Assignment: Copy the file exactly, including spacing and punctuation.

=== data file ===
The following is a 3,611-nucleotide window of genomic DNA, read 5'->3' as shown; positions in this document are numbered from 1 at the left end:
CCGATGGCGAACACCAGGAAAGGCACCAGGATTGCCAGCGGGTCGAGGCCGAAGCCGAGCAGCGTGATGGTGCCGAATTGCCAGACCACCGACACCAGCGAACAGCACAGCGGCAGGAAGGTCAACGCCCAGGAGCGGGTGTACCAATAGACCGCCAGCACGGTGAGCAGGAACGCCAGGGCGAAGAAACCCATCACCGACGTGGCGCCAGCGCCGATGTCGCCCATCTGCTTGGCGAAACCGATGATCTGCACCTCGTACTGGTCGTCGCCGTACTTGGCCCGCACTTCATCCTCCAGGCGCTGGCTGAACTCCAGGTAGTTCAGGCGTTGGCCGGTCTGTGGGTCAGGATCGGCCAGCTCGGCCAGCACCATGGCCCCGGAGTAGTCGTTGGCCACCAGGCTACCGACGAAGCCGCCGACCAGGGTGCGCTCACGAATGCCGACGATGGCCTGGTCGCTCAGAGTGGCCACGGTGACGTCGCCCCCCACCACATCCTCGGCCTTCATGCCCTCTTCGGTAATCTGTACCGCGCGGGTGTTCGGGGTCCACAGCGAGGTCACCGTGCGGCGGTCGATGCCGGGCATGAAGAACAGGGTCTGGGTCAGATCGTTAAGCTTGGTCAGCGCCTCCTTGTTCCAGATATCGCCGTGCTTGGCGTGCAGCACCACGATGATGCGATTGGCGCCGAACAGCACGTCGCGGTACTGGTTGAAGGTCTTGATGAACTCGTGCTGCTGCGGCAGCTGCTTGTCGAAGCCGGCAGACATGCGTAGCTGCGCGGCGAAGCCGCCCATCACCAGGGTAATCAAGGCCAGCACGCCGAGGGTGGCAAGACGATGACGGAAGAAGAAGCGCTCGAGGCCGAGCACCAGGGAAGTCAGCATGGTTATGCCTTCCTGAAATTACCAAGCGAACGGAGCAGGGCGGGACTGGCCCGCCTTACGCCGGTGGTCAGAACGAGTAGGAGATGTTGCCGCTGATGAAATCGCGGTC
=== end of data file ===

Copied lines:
The following is a 3,611-nucleotide window of genomic DNA, read 5'->3' as shown; positions in this document are numbered from 1 at the left end:
CCGATGGCGAACACCAGGAAAGGCACCAGGATTGCCAGCGGGTCGAGGCCGAAGCCGAGCAGCGTGATGGTGCCGAATTGCCAGACCACCGACACCAGCGAACAGCACAGCGGCAGGAAGGTCAACGCCCAGGAGCGGGTGTACCAATAGACCGCCAGCACGGTGAGCAGGAACGCCAGGGCGAAGAAACCCATCACCGACGTGGCGCCAGCGCCGATGTCGCCCATCTGCTTGGCGAAACCGATGATCTGCACCTCGTACTGGTCGTCGCCGTACTTGGCCCGCACTTCATCCTCCAGGCGCTGGCTGAACTCCAGGTAGTTCAGGCGTTGGCCGGTCTGTGGGTCAGGATCGGCCAGCTCGGCCAGCACCATGGCCCCGGAGTAGTCGTTGGCCACCAGGCTACCGACGAAGCCGCCGACCAGGGTGCGCTCACGAATGCCGACGATGGCCTGGTCGCTCAGAGTGGCCACGGTGACGTCGCCCCCCACCACATCCTCGGCCTTCATGCCCTCTTCGGTAATCTGTACCGCGCGGGTGTTCGGGGTCCACAGCGAGGTCACCGTGCGGCGGTCGATGCCGGGCATGAAGAACAGGGTCTGGGTCAGATCGTTAAGCTTGGTCAGCGCCTCCTTGTTCCAGATATCGCCGTGCTTGGCGTGCAGCACCACGATGATGCGATTGGCGCCGAACAGCACGTCGCGGTACTGGTTGAAGGTCTTGATGAACTCGTGCTGCTGCGGCAGCTGCTTGTCGAAGCCGGCAGACATGCGTAGCTGCGCGGCGAAGCCGCCCATCACCAGGGTAATCAAGGCCAGCACGCCGAGGGTGGCAAGACGATGACGGAAGAAGAAGCGCTCGAGGCCGAGCACCAGGGAAGTCAGCATGGTTATGCCTTCCTGAAATTACCAAGCGAACGGAGCAGGGCGGGACTGGCCCGCCTTACGCCGGTGGTCAGAACGAGTAGGAGATGTTGCCGCTGATGAAATCGCGGTC